I’m not one to talk personally, but everywhere you look people are completely fixated with some form of social media technology, more often than not a smartphone. Whether they are liking, sharing, chatting, checking or stalking – people simply can not get enough of it. With smartphone users expected to tickle 1.75 billion at some point this year that’s a lot of chins against their chests and sore thumbs. This sort of behaviour is far too common with friends whilst at dinner or at a bar, with four out of five twiddling through their newsfeed, worrying that someone somewhere is having more fun than them and publicising it live for all to see.

This act has come to be known as ‘nocialising’, and is a punishable offence in the eyes of my mother or father.

Nocialising extends from a greater issue: FOMO. The Fear Of Missing Out (FOMO) is one that has established itself within Gen X and Y does not seem to be going anywhere soon. Sure, being worried about missing out on some fun with friends is no new phenomenon, however with the window of social opportunity left open by Facebook, Instagram and others like them not closing anytime soon, it appears there might be a problem on our hands. So much so that a research team was recently established by Dr. Andy Przybylski from the University of Oxford.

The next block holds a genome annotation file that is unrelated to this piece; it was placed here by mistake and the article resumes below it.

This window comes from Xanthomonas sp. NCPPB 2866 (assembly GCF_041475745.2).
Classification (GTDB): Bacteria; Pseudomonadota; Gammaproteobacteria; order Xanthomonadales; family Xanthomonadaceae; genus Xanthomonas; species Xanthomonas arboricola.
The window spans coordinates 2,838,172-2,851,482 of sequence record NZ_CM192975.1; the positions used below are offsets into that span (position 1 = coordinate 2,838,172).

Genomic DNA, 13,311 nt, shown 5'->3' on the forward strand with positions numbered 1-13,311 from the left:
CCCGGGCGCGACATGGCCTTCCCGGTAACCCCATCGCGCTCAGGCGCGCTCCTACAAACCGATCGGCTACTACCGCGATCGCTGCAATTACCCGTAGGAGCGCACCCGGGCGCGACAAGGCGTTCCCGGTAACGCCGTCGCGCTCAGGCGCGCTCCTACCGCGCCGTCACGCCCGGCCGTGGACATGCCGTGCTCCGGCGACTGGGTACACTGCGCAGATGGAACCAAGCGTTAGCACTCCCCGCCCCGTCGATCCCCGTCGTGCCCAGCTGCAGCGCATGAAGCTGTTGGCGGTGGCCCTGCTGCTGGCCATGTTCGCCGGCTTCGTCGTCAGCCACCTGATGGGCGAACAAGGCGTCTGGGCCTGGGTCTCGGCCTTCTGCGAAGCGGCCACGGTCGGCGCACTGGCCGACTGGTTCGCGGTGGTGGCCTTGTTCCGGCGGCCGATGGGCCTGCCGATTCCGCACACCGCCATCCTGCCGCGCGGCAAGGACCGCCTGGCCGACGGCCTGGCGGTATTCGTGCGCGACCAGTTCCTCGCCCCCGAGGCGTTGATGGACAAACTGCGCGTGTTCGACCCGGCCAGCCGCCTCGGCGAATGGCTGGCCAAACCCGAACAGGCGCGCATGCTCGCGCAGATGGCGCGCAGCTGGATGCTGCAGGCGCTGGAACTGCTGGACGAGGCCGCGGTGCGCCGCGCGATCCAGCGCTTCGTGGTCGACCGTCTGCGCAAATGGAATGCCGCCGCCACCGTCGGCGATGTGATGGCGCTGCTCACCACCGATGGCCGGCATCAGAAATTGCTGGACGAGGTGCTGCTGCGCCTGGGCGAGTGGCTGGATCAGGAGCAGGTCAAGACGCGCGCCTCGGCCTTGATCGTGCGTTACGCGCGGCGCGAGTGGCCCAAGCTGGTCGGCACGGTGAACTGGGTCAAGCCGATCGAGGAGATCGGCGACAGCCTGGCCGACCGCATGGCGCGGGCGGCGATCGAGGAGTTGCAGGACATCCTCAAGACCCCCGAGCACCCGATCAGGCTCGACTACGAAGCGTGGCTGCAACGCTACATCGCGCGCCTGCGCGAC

You can even take part and check in with your own FOMO levels at www.ratemyfomo.com

Missing out on activities with friends doesn’t seem to be a fear for everyone though, some might have a desire to do so. Recently, an app named Cloak was released which allowed users to effectively avoid anyone they did not desire to see by hooking into Foursquare check-ins and notify the user when someone was getting that bit too close. This is an example of how immersed in the online the world everyone is, and it makes me wonder if we weren’t looking at our feet we might see the person we don’t like before our network does.

At the end of the day, social media is in no way a bad thing, it has allowed people to connect that previously would never have been presented the opportunity, it facilitates communication and encourages learning. We now live in age where we have fingertip access to more information than ever thought possible. Just don’t take part in an endless quest for knowledge whist having dinner with your mum.